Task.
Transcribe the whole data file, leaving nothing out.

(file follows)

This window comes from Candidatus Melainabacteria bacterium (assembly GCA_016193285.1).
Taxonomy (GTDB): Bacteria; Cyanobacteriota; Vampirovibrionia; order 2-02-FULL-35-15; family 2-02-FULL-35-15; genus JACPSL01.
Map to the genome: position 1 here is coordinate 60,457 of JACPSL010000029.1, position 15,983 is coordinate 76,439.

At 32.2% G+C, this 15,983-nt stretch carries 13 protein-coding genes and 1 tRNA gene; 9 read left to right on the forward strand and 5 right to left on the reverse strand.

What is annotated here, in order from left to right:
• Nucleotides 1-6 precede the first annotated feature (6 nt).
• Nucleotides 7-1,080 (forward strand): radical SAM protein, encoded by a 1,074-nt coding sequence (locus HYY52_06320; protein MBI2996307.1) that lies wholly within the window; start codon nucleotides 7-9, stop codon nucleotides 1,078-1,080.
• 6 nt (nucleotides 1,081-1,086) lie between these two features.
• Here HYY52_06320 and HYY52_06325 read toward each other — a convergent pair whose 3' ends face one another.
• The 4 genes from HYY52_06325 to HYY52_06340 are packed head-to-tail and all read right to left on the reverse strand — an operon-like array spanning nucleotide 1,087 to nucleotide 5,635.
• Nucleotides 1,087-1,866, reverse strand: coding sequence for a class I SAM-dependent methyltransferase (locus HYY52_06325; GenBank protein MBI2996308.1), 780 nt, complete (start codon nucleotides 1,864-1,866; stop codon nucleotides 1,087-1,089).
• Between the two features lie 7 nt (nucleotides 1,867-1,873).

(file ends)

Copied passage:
This window comes from Candidatus Melainabacteria bacterium (assembly GCA_016193285.1).
Taxonomy (GTDB): Bacteria; Cyanobacteriota; Vampirovibrionia; order 2-02-FULL-35-15; family 2-02-FULL-35-15; genus JACPSL01.
Map to the genome: position 1 here is coordinate 60,457 of JACPSL010000029.1, position 15,983 is coordinate 76,439.

At 32.2% G+C, this 15,983-nt stretch carries 13 protein-coding genes and 1 tRNA gene; 9 read left to right on the forward strand and 5 right to left on the reverse strand.

What is annotated here, in order from left to right:
• Nucleotides 1-6 precede the first annotated feature (6 nt).
• Nucleotides 7-1,080 (forward strand): radical SAM protein, encoded by a 1,074-nt coding sequence (locus HYY52_06320; protein MBI2996307.1) that lies wholly within the window; start codon nucleotides 7-9, stop codon nucleotides 1,078-1,080.
• 6 nt (nucleotides 1,081-1,086) lie between these two features.
• Here HYY52_06320 and HYY52_06325 read toward each other — a convergent pair whose 3' ends face one another.
• The 4 genes from HYY52_06325 to HYY52_06340 are packed head-to-tail and all read right to left on the reverse strand — an operon-like array spanning nucleotide 1,087 to nucleotide 5,635.
• Nucleotides 1,087-1,866, reverse strand: coding sequence for a class I SAM-dependent methyltransferase (locus HYY52_06325; GenBank protein MBI2996308.1), 780 nt, complete (start codon nucleotides 1,864-1,866; stop codon nucleotides 1,087-1,089).
• Between the two features lie 7 nt (nucleotides 1,867-1,873).